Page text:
Maybe there’s something in the water … or maybe there’s something in the air (besides a song, or besides autumn (oh, happy autumn, by the way … only a few days late)).
Twice in the past week I have heard the word behoove used incorrectly. In both cases, the incorrect usage was as a verb meaning befuddled, as in “It behooves me why the grocery store would stop selling its most popular prune juice.”
Behooved is not befuddled. Behooved is not confused, curious, or wondering.
Behooved is also not a description of the podiatric state of bovine and equestrian animals, as in “Dem cows, dey behooved.”
Merriam-Webster has this to say about the verb behoove: transitive verb. : to be necessary, proper, or advantageous for. intransitive verb. : to be necessary, fit, or proper.
An example: It behooves us to study the writings of the American forefathers to understand their views of government.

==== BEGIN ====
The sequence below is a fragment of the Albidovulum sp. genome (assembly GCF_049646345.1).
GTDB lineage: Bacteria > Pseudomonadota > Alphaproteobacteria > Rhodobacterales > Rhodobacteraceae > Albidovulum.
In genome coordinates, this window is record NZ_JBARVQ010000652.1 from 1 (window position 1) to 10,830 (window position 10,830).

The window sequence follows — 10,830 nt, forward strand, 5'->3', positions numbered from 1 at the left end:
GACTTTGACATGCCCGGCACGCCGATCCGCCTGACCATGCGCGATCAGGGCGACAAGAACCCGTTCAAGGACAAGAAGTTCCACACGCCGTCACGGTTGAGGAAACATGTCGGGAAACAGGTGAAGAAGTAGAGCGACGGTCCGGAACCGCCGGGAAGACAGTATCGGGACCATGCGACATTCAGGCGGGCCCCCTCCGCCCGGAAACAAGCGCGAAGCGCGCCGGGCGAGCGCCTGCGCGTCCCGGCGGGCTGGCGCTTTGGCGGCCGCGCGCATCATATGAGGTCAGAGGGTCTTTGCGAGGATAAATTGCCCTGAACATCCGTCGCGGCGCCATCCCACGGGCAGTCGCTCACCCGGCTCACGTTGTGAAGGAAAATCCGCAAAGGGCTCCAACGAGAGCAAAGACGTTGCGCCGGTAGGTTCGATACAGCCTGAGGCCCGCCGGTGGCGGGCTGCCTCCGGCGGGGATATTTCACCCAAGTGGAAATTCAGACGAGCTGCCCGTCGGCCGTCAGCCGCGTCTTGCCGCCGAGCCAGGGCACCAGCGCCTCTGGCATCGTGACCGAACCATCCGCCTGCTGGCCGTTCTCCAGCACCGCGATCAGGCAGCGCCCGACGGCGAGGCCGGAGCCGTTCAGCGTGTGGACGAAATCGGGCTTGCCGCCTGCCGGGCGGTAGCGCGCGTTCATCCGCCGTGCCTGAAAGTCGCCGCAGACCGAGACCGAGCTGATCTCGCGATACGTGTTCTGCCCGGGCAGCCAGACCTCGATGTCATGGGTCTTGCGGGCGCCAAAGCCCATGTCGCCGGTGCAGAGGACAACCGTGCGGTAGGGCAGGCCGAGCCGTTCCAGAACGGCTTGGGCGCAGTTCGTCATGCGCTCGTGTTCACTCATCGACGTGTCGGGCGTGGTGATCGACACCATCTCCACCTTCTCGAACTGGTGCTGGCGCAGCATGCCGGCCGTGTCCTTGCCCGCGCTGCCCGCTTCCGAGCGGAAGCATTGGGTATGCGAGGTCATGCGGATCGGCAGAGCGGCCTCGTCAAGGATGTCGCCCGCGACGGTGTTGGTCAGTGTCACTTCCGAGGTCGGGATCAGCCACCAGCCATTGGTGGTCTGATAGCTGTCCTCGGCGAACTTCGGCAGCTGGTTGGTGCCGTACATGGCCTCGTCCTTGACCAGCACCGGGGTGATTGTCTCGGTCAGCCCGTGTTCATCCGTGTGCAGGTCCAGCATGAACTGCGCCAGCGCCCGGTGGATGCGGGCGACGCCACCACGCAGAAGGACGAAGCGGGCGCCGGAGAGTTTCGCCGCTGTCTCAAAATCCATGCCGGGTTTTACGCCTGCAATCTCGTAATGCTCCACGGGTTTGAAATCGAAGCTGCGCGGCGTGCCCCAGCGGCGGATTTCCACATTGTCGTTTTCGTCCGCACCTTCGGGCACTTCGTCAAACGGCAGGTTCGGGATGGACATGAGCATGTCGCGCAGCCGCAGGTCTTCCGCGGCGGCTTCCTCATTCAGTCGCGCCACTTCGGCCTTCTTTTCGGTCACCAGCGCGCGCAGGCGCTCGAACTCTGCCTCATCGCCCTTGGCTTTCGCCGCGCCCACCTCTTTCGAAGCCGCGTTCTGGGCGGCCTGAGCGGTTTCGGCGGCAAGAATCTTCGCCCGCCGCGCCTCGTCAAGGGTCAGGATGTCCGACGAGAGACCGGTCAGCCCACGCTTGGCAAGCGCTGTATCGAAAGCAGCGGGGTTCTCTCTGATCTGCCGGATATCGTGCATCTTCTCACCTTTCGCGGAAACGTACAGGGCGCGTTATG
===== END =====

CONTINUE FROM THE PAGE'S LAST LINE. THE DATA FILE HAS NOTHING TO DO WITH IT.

I don’t think I realized that behoove also has an intransitive state. I looked up some examples and it goes like this:
Tenacity is a quality that behooves in an athlete.
Several sources claim the intransitive usage is archaic. [ Incidentally, that means that you can’t use the intransitive while you are modifying your writing … after all, you know the adage, “You can’t have archaic and edit too.” (Sorry, I’m tired. If you need me to explain the adage to you, write me.) ]
Anyway, just remember … it behooves all of us to pay attention to our vocabulary!